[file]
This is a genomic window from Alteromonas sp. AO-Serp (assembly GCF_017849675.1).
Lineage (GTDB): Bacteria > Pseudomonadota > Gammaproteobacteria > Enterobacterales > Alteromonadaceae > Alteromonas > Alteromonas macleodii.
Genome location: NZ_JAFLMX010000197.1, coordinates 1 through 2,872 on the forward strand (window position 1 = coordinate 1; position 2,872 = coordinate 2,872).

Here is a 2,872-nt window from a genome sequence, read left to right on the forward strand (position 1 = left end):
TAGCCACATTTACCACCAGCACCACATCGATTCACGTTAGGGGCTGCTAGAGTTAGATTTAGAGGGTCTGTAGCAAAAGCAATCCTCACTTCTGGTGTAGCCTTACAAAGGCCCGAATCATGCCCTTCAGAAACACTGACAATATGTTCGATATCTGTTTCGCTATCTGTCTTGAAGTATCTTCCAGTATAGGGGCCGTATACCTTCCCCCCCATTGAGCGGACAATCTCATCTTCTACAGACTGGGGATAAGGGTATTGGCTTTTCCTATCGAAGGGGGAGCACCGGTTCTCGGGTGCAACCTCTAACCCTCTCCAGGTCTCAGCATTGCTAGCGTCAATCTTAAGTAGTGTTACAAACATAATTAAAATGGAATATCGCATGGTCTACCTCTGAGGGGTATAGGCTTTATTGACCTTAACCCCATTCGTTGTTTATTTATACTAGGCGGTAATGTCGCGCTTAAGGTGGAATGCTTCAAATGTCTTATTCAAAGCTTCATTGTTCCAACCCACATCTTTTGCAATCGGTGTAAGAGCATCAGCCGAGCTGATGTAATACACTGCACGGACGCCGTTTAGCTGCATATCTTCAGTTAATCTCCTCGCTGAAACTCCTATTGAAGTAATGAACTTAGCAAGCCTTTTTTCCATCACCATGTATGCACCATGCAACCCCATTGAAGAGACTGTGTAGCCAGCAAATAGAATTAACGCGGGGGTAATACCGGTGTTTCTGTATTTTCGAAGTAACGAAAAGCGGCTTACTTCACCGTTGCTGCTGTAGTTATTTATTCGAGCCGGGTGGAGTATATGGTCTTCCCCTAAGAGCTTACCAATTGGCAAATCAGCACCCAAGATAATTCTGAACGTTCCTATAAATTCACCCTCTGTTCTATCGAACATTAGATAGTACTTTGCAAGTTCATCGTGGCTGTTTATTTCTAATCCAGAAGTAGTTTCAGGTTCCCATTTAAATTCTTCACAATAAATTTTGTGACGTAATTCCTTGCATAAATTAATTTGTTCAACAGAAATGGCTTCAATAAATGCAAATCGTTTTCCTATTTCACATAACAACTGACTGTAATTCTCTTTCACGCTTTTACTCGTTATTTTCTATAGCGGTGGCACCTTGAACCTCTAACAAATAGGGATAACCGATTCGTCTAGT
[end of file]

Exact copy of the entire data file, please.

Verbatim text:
This is a genomic window from Alteromonas sp. AO-Serp (assembly GCF_017849675.1).
Lineage (GTDB): Bacteria > Pseudomonadota > Gammaproteobacteria > Enterobacterales > Alteromonadaceae > Alteromonas > Alteromonas macleodii.
Genome location: NZ_JAFLMX010000197.1, coordinates 1 through 2,872 on the forward strand (window position 1 = coordinate 1; position 2,872 = coordinate 2,872).

Here is a 2,872-nt window from a genome sequence, read left to right on the forward strand (position 1 = left end):
TAGCCACATTTACCACCAGCACCACATCGATTCACGTTAGGGGCTGCTAGAGTTAGATTTAGAGGGTCTGTAGCAAAAGCAATCCTCACTTCTGGTGTAGCCTTACAAAGGCCCGAATCATGCCCTTCAGAAACACTGACAATATGTTCGATATCTGTTTCGCTATCTGTCTTGAAGTATCTTCCAGTATAGGGGCCGTATACCTTCCCCCCCATTGAGCGGACAATCTCATCTTCTACAGACTGGGGATAAGGGTATTGGCTTTTCCTATCGAAGGGGGAGCACCGGTTCTCGGGTGCAACCTCTAACCCTCTCCAGGTCTCAGCATTGCTAGCGTCAATCTTAAGTAGTGTTACAAACATAATTAAAATGGAATATCGCATGGTCTACCTCTGAGGGGTATAGGCTTTATTGACCTTAACCCCATTCGTTGTTTATTTATACTAGGCGGTAATGTCGCGCTTAAGGTGGAATGCTTCAAATGTCTTATTCAAAGCTTCATTGTTCCAACCCACATCTTTTGCAATCGGTGTAAGAGCATCAGCCGAGCTGATGTAATACACTGCACGGACGCCGTTTAGCTGCATATCTTCAGTTAATCTCCTCGCTGAAACTCCTATTGAAGTAATGAACTTAGCAAGCCTTTTTTCCATCACCATGTATGCACCATGCAACCCCATTGAAGAGACTGTGTAGCCAGCAAATAGAATTAACGCGGGGGTAATACCGGTGTTTCTGTATTTTCGAAGTAACGAAAAGCGGCTTACTTCACCGTTGCTGCTGTAGTTATTTATTCGAGCCGGGTGGAGTATATGGTCTTCCCCTAAGAGCTTACCAATTGGCAAATCAGCACCCAAGATAATTCTGAACGTTCCTATAAATTCACCCTCTGTTCTATCGAACATTAGATAGTACTTTGCAAGTTCATCGTGGCTGTTTATTTCTAATCCAGAAGTAGTTTCAGGTTCCCATTTAAATTCTTCACAATAAATTTTGTGACGTAATTCCTTGCATAAATTAATTTGTTCAACAGAAATGGCTTCAATAAATGCAAATCGTTTTCCTATTTCACATAACAACTGACTGTAATTCTCTTTCACGCTTTTACTCGTTATTTTCTATAGCGGTGGCACCTTGAACCTCTAACAAATAGGGATAACCGATTCGTCTAGT